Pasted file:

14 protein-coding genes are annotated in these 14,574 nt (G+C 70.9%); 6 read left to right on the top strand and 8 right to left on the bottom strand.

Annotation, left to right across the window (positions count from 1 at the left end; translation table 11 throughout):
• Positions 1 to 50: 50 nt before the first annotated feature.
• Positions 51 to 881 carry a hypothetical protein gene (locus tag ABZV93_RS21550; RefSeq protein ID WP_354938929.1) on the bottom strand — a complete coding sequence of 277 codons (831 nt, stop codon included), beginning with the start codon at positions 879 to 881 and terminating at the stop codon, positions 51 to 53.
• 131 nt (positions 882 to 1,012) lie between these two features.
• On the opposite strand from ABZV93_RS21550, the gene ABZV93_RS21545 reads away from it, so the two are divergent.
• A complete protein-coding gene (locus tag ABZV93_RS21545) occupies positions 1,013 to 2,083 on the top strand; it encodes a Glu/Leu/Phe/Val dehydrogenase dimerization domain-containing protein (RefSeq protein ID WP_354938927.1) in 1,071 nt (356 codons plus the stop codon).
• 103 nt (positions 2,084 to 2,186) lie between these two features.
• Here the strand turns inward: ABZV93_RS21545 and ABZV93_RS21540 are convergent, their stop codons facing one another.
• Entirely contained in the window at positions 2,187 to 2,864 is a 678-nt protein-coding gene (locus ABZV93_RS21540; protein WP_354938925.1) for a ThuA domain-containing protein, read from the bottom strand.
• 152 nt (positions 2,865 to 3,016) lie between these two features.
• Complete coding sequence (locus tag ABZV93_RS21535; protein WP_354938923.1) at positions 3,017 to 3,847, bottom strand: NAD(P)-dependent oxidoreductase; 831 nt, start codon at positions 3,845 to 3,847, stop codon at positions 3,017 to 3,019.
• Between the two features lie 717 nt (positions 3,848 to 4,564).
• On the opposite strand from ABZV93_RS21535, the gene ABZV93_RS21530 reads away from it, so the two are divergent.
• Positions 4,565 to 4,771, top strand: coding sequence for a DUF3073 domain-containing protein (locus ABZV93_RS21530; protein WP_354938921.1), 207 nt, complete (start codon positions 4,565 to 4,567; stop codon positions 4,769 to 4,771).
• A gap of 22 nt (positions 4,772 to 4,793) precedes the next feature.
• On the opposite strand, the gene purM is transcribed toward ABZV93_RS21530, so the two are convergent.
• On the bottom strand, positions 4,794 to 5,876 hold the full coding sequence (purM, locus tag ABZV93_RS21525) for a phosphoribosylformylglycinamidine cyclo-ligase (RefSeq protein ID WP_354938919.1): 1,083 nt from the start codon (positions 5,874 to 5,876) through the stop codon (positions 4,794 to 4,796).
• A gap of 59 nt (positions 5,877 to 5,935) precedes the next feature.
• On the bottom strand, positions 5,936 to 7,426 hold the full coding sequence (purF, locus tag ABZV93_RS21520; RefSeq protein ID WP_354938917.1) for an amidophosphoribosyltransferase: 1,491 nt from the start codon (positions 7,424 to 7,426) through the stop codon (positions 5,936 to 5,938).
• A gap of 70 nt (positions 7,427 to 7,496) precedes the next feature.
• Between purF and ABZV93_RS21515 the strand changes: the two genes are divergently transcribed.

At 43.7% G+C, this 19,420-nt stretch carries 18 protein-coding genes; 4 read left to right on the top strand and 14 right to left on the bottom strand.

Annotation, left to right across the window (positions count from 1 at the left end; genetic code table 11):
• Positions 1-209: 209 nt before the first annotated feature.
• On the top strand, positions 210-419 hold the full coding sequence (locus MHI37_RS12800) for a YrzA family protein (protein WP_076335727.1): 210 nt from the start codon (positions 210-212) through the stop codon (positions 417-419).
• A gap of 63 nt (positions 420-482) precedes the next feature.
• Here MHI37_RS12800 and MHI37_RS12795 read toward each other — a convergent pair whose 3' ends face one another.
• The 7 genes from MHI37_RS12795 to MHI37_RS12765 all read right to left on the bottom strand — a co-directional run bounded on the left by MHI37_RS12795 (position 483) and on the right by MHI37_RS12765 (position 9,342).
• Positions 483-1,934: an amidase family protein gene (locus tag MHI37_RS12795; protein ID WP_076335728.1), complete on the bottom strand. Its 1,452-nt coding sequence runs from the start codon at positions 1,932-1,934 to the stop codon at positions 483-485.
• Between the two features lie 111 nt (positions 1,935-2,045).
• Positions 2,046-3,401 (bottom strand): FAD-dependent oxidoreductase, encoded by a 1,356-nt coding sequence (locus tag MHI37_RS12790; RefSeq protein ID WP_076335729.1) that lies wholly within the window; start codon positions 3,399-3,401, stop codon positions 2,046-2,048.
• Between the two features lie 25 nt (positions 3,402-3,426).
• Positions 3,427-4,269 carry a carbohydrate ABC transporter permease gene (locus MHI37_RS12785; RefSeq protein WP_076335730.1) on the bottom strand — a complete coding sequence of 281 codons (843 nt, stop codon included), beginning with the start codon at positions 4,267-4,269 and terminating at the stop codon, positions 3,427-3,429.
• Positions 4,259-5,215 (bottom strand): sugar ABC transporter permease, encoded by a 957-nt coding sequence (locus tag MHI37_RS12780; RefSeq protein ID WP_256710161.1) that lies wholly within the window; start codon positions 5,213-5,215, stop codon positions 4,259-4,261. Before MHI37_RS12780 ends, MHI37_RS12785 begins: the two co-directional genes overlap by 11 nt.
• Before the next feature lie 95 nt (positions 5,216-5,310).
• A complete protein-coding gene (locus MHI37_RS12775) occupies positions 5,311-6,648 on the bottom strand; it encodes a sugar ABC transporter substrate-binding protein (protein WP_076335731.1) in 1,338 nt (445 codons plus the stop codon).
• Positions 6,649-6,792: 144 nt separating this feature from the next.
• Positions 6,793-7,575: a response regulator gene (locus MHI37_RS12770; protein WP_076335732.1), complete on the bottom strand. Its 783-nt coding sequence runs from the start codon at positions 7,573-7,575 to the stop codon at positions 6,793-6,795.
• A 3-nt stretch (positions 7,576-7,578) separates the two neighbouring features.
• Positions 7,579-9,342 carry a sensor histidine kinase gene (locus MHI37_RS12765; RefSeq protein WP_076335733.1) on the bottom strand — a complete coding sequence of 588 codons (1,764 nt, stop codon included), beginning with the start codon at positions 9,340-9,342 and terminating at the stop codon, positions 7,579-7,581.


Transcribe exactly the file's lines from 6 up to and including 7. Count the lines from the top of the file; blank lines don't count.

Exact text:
• On the opposite strand from ABZV93_RS21550, the gene ABZV93_RS21545 reads away from it, so the two are divergent.
• A complete protein-coding gene (locus tag ABZV93_RS21545) occupies positions 1,013 to 2,083 on the top strand; it encodes a Glu/Leu/Phe/Val dehydrogenase dimerization domain-containing protein (RefSeq protein ID WP_354938927.1) in 1,071 nt (356 codons plus the stop codon).